This Native American village at the top of a mesa known as the Rock of Acuco is one of the oldest continuously occupied sites in the continental United States.
Pueblo Cultural Center
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Ácoma Pueblo is impressive for both its physical grandeur and its inhabitants. The pueblo, also known as Sky City, sits atop a 357-foot-high mesa and is barely visible from below. A modern road takes tour buses to the top, but an ancient stone stairway also remains at the site. The pueblo is still home to a small number of the Ácoma people, making it one of the oldest continously inhabited sites in the United States. Its inhabitants have withstood the encroachments of a variety of outside cultures.
The origins of Ácoma Pueblo and its residents are somewhat mysterious; there is great variance of opinion concerning just how long the area has been inhabited. Many scholars believe the first inhabitants arrived anywhere from 1075 to 1200
The earliest written records of the Ácomas come from Spanish explorers. The first Europeans to have contact with the Ácomas were Hernando de Alvarado, the Franciscan friar Juan Padilla, and their party of soldiers, who in 1540 were dispatched by Francisco Vásquez de Coronado to explore the area east of Zuñi Pueblo, which is near the western edge of present-day New Mexico. Alvarado was impressed by Ácoma Pueblo. “The city was built on a high rock,” he wrote. “The ascent was so difficult that we repented climbing to the top. The houses are three and four stories high. The people [are] of the same type as those in the province of Cíbola [Zuñi], and they have abundant supplies of maize, beans, and turkeys like those of New Spain.” This encounter between the Spaniards and the Ácomas was, by most accounts, peaceful.
Coronado was disappointed in his search for riches in the area that is now New Mexico, and his army returned to Mexico in 1542. Rumors of wealth to be had in the area, however, continued to abound, leading another Spanish party to venture there in 1581. It was organized by a Franciscan, Agustín Rodríguez, and included soldiers commanded by Francisco Sanchez; it made contact with several pueblos, including Ácoma. One member of the party, Hernando Gallegos, recorded a brief description of Ácoma, saying the mesa contained about five hundred houses three or four stories high.
A member of another expedition in the following year, Antonio de Espejo, described a well-developed society at Ácoma, which he estimated had more than six thousand residents. He observed that the residents engaged in farming fields a few miles from the pueblo and diverted a river to irrigate these fields. The people of Ácoma engaged in trade with nearby communities, exchanging salt, game, and hides for other goods. The Ácomas were cordial to Espejo and treated him to performances of juggling and ceremonial dances.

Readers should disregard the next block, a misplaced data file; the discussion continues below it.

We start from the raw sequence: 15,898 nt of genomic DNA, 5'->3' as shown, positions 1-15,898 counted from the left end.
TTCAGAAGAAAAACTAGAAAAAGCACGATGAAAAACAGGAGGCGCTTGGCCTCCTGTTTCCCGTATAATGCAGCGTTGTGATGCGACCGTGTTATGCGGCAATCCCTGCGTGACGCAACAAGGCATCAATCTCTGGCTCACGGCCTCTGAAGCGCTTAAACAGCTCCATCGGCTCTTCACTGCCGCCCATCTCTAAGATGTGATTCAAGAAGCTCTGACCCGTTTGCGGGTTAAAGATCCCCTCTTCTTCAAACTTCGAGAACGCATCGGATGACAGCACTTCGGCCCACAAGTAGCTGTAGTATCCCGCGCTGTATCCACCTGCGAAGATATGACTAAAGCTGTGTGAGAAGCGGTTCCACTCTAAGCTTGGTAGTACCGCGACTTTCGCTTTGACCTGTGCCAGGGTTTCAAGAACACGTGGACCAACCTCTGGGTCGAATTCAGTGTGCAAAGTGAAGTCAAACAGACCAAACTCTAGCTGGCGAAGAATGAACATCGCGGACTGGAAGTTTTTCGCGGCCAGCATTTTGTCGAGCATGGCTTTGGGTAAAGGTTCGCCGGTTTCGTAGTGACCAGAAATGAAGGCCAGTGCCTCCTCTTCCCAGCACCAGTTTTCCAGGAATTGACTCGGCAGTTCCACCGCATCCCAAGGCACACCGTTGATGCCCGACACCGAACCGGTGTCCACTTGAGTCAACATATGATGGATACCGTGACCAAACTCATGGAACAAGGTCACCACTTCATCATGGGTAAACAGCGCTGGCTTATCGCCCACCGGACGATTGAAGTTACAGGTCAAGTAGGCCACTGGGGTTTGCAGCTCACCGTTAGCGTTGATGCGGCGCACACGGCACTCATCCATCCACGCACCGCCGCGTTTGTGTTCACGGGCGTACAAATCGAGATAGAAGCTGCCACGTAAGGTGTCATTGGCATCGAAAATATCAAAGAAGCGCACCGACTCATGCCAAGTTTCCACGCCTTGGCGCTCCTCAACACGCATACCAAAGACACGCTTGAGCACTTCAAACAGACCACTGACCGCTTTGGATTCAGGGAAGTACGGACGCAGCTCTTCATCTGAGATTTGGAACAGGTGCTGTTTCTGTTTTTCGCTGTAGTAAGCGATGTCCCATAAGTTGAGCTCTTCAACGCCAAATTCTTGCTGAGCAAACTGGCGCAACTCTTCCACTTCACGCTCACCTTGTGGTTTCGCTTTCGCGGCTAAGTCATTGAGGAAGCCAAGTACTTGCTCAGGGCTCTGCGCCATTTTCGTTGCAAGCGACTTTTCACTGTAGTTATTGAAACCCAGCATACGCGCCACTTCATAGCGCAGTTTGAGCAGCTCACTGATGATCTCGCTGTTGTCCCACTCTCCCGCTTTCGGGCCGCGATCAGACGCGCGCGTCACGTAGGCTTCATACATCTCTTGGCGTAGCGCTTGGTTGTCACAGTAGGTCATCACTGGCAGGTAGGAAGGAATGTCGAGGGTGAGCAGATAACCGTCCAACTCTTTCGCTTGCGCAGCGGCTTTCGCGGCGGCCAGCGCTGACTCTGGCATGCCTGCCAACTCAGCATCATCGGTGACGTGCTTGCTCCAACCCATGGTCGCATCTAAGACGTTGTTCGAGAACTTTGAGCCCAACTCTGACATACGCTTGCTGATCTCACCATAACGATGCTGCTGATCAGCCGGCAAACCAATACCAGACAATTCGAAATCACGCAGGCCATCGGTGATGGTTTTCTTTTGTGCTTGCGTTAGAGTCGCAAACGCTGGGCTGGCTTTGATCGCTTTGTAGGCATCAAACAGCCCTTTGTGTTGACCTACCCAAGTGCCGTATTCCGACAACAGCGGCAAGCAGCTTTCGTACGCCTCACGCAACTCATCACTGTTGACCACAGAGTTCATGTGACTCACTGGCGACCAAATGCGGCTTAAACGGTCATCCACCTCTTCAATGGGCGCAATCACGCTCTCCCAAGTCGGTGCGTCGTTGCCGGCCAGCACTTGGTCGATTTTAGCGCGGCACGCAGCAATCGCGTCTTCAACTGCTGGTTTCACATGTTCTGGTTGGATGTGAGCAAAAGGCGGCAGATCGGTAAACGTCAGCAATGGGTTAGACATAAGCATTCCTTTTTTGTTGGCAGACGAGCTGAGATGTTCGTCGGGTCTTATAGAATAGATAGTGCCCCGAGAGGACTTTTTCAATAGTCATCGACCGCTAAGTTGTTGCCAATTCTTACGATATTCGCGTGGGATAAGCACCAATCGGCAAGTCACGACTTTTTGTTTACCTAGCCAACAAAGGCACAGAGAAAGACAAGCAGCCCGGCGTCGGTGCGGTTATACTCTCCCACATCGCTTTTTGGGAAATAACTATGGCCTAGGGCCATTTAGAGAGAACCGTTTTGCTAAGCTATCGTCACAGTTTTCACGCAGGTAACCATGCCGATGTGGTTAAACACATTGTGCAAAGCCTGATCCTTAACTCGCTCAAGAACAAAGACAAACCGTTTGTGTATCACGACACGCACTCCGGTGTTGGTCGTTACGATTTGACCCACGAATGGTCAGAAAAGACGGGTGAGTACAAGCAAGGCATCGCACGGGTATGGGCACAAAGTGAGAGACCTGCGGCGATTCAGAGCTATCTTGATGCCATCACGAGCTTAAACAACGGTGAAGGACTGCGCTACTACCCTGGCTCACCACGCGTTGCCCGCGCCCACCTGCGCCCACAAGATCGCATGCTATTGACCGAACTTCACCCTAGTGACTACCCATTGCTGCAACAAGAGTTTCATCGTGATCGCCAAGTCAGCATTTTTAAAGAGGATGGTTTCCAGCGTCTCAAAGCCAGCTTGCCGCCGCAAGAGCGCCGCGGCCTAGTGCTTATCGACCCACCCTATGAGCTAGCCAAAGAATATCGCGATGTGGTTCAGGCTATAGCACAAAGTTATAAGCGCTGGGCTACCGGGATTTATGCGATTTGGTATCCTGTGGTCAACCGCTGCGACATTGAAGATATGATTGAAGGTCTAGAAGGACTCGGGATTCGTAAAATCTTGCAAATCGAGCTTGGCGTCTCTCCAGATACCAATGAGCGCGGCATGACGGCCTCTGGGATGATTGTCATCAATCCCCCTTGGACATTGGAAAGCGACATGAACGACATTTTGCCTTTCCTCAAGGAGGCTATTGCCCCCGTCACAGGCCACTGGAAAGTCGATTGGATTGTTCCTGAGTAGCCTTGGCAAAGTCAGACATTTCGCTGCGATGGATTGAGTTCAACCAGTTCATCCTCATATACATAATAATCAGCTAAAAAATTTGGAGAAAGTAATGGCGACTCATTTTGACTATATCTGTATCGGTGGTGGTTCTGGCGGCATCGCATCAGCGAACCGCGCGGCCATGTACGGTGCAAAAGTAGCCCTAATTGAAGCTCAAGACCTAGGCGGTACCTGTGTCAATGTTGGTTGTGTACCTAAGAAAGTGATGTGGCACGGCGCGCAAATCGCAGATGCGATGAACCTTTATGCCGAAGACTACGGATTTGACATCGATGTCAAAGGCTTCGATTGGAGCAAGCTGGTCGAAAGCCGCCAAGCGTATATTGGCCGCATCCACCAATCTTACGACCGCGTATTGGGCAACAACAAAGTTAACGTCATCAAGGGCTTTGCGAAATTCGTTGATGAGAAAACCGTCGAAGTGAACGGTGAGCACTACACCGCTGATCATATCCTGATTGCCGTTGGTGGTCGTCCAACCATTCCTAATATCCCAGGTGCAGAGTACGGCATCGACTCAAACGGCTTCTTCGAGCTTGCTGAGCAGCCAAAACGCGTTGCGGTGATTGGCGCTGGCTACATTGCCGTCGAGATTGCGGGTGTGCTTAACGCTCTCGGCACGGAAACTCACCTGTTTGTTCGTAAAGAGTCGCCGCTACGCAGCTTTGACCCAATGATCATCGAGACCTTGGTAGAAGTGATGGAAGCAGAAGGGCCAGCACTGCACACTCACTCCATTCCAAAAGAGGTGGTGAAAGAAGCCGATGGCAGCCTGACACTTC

Still, some Ácomas were suspicious of the Spaniards, and that suspicion was justified: The Spaniards were bent on conquest. The Ácomas did not wish to be conquered, so eventually the encounters between the Spanish and the Ácomas turned violent.
Espejo found evidence of gold mines west of Ácoma, in what is now Arizona, and his reports fueled the Spaniards’ desire to explore and conquer the land they called New Mexico. The Spanish authorities assigned this task to Juan de Oñate, who set out from Mexico in April, 1598, with a party of soldiers, their families, and a few Franciscans. They visited several pueblos and arrived at Ácoma in late October, then held a ceremony in which the Ácomas were asked to pledge obedience to the Spanish Crown. Oñate and his party then moved on, but another group, led by Juan de Zaldivar, his nephew, soon followed. When this group arrived early in December, the Ácomas were initially friendly, but then attacked the Spaniards and killed thirteen of them, including Zaldivar.
A party of seventy men, led by Juan de Zaldivar’s brother, Vicente, came to Ácoma on January 11, 1599, intending vengeance. Three times, the Spaniards asked the Ácomas to accept them peacefully. Because these efforts proved unsuccessful, Vicente de Zaldivar ordered his troops to attack the pueblo the next day. A three-day battle ensued, with the Spaniards emerging victorious and taking more than five hundred Ácomas as prisoners. The adults among the prisoners were sentenced to slavery.
There were further Spanish explorations in New Mexico during the next several years. The Ácomas’ relations with the Spaniards were peaceful but aloof, and their community was rather isolated. This isolation changed in 1629, when a priest named Juan Ramírez arrived at Ácoma. He was well liked by the Ácomas and helped them rebuild the pueblo, which the Spanish had set afire during the battle in 1599. He also oversaw the construction of the San Esteban del Rey Mission, which still stands at Ácoma. The Ácomas gradually adopted the Catholic religion and Spanish agricultural methods. This situation was not to last forever.